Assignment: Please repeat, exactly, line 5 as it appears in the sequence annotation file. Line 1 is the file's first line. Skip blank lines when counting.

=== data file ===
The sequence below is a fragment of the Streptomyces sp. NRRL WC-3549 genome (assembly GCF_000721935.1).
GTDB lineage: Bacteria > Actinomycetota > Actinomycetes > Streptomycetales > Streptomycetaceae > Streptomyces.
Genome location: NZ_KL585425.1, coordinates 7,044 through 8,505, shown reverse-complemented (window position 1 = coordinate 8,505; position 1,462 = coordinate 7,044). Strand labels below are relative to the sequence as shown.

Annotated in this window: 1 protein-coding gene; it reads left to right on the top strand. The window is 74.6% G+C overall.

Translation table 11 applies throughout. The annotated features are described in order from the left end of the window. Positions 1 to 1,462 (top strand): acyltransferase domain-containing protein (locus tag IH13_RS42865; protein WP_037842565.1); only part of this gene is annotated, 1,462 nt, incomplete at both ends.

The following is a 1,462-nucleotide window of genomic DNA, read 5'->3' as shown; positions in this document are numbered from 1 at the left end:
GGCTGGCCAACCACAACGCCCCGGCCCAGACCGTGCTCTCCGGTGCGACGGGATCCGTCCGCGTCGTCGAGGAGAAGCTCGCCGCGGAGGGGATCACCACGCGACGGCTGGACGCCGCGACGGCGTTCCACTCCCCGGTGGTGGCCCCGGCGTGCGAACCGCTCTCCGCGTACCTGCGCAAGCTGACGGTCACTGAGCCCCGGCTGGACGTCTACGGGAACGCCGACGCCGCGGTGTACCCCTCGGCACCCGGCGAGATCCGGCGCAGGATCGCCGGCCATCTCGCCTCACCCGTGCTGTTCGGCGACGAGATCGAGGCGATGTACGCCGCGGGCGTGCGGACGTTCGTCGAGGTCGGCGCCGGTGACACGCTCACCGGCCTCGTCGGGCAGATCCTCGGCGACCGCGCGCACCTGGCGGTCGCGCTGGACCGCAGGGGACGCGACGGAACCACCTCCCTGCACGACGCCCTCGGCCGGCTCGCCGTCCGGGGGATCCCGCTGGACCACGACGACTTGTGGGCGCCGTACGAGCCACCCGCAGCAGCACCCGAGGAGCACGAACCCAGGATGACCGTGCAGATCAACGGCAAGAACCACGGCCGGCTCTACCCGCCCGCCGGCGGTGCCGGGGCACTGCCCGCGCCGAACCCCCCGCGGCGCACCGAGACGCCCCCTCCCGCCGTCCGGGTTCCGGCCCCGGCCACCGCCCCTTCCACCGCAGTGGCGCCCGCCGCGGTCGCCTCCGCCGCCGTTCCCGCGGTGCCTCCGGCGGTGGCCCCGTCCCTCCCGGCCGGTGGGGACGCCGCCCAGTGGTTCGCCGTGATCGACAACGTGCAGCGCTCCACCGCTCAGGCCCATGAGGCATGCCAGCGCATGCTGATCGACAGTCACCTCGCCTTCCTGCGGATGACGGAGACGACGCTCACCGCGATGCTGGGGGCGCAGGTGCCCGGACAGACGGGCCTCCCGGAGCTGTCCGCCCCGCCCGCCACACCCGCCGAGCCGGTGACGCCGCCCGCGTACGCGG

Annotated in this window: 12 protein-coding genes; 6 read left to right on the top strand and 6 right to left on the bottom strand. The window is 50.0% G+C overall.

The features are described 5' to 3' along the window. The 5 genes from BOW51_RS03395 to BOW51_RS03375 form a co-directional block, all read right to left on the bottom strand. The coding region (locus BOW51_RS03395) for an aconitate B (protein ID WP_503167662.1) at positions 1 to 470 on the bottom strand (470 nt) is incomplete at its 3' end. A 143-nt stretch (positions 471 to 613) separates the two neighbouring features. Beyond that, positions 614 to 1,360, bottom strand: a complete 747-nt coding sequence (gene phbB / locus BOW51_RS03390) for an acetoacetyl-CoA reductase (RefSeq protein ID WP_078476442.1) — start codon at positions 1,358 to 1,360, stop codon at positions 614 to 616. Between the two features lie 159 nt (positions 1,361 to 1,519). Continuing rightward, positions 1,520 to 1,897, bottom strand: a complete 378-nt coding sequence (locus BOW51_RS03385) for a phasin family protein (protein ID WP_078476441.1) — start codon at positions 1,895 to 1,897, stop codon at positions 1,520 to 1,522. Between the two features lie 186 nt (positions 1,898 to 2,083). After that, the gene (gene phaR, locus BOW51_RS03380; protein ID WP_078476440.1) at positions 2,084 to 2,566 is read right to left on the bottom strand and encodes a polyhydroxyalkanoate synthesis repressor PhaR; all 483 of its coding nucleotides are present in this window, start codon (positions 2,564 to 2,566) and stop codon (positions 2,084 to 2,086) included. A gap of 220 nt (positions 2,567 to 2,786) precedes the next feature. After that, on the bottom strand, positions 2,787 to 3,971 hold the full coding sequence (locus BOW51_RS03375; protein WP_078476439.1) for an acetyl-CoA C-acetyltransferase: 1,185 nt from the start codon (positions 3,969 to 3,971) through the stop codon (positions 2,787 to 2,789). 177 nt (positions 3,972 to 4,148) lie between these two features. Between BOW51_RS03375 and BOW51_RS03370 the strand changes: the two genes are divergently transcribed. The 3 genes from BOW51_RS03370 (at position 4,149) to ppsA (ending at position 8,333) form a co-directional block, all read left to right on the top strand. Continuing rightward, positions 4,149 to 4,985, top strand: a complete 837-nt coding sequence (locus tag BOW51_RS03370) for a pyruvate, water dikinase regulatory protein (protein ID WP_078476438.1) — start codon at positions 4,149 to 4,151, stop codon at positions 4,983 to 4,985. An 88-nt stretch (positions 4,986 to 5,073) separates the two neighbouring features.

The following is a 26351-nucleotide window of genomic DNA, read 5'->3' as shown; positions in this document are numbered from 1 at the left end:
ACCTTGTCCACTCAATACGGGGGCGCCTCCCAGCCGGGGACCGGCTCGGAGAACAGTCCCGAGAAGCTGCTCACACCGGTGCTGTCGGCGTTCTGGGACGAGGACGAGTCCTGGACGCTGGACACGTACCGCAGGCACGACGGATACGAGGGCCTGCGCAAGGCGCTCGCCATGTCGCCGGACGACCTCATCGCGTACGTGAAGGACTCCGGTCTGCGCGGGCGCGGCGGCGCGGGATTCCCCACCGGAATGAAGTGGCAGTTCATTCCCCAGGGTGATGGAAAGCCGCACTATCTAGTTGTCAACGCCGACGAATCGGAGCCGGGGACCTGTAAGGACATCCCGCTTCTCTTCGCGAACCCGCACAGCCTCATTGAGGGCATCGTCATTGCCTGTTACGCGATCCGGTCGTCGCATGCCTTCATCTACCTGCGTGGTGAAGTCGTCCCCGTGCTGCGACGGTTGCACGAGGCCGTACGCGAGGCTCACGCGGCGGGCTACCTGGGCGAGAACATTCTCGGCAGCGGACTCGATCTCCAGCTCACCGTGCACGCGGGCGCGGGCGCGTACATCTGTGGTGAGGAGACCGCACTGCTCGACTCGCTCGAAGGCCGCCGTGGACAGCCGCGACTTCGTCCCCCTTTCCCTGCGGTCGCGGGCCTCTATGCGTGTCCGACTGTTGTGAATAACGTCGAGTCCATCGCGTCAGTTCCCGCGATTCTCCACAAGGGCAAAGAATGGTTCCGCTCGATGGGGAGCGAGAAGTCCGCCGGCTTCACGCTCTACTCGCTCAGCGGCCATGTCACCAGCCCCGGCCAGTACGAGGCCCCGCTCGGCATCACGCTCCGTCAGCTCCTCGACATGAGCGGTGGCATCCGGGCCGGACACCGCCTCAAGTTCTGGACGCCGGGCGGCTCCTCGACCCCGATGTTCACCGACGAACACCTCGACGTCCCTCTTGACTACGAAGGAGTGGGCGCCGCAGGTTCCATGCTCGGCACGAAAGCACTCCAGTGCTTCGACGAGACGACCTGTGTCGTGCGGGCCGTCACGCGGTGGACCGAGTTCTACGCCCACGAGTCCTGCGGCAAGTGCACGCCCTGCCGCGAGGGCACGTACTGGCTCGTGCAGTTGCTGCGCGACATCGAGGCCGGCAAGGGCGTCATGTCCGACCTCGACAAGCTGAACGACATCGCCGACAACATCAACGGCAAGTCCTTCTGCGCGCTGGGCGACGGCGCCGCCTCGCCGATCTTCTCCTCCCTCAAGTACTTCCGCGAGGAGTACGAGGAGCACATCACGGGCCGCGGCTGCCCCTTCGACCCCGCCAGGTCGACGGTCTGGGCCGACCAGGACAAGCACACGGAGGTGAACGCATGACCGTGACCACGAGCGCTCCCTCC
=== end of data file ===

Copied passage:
Translation table 11 applies throughout. The annotated features are described in order from the left end of the window. Positions 1 to 1,462 (top strand): acyltransferase domain-containing protein (locus tag IH13_RS42865; protein WP_037842565.1); only part of this gene is annotated, 1,462 nt, incomplete at both ends.